Muse Monday: It gets better

I know I’ve posted a lot in the last few weeks about how it feels when things get difficult and/or unpleasant. I think it’s also important to emphasize that things aren’t that way all the time, at least not for me.

I’ve been posting a lot of whiny stuff because I’ve been feeling very whiny, but as I’ve alluded to a couple of times, what keeps me going through the rough bits is knowing that there’s light somewhere at the end of that long, long tunnel. And the light isn’t just being finished. It’s the moments when things actually get fun – which is still more than 50% of the time, on balance. Which happened today: I’m working on the Mars novel, and it’s been a really rough time, but a few things have fallen into place, I’ve introduced a new character who I’m really liking, and I’m excited about writing the next few bits. Which is a feeling I’ve been plodding after for a while, trusting that it was up there somewhere.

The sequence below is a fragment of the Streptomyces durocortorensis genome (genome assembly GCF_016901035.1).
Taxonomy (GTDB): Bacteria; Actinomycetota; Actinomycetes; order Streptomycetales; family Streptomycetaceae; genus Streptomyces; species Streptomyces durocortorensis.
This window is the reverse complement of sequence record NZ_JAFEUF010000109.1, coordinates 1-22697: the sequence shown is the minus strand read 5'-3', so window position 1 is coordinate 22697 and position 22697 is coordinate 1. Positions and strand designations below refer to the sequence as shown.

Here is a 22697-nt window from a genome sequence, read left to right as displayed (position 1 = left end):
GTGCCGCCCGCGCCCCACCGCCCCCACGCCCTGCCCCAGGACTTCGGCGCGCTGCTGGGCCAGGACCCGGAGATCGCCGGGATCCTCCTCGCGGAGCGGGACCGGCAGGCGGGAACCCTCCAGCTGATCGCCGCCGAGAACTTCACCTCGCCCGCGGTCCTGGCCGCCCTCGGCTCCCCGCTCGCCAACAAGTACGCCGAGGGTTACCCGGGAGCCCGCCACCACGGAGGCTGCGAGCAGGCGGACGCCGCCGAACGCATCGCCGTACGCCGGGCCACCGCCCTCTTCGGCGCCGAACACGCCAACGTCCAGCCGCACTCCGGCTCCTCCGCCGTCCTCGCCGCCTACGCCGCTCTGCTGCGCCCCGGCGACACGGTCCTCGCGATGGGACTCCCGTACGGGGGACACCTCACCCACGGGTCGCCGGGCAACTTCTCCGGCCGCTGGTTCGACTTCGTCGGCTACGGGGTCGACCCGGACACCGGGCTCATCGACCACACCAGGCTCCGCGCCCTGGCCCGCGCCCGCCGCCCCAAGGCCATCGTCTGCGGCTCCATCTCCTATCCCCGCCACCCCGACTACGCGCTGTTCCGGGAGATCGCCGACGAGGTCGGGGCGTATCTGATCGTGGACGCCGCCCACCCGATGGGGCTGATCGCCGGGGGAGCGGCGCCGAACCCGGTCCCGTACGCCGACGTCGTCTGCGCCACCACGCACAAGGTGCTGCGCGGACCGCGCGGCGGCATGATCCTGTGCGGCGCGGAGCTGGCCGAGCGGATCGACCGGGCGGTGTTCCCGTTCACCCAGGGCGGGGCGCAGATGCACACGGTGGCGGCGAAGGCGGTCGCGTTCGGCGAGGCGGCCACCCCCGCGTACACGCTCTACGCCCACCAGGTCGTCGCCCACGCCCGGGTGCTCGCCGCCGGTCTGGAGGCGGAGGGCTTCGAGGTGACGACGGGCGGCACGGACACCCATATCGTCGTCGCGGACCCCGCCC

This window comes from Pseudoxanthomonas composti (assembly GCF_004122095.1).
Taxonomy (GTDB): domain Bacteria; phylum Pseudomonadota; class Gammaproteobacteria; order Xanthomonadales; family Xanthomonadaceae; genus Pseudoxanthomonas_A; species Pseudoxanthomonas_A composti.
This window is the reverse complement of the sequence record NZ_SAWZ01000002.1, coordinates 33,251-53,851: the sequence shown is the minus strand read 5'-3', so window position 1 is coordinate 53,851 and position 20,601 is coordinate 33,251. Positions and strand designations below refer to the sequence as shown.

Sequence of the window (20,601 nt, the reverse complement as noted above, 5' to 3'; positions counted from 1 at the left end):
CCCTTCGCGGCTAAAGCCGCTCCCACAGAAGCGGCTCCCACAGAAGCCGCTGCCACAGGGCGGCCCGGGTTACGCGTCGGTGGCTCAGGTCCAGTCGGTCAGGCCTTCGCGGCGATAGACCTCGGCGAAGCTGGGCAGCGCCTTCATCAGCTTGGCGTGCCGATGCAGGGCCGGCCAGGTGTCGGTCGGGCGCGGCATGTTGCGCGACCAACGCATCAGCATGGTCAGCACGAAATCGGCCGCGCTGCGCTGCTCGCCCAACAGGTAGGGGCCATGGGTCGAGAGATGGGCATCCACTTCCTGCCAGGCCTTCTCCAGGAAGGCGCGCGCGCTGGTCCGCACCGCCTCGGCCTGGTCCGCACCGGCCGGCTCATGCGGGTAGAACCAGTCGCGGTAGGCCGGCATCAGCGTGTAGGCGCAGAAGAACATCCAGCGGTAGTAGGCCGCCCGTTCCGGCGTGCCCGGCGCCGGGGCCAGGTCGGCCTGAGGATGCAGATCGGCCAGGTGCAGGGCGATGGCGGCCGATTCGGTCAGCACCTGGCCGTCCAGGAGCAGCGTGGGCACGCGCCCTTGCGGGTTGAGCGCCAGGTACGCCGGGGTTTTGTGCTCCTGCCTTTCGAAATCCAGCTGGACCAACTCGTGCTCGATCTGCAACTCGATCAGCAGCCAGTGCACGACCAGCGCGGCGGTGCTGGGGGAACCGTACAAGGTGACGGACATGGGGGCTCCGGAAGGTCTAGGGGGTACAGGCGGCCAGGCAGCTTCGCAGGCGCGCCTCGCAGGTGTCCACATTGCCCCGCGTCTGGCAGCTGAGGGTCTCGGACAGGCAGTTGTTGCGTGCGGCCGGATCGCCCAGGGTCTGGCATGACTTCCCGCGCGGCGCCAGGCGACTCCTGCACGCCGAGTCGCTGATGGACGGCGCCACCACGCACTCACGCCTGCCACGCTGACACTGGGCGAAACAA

If anyone ever asked me for advice on writing, I think I could probably boil it down to two crucial points:

A) Be tough enough to keep going even when it’s miserable and all you want to do is quit. Sometimes misery is actually an indication that you need to stop and do something else, and that’s fine. But if you want to complete anything big, if you want to publish, some of it is going to be miserable and some of the time you are going to want to quit. And if you want those things, you can’t do that. However:

B) When it’s miserable and you want to quit, if goals aren’t enough motivation, remember: ideally you’re doing this because you find joy in it. And if you stick with it, you’ll find the joy again. It really will come back. It ducks in and out; like fantastic weather, you can’t make it come. But the weather can’t be awful forever.

It seems a bit trite to condense it down to “the sun’ll come out tomorrow (bet your bottom dollar)”, but it’s also true, and I think keeping it in mind can save good stories that might otherwise be abandoned. Don’t give up on your stories: they need you to tell them. And if you do, they’ll reward you for it.

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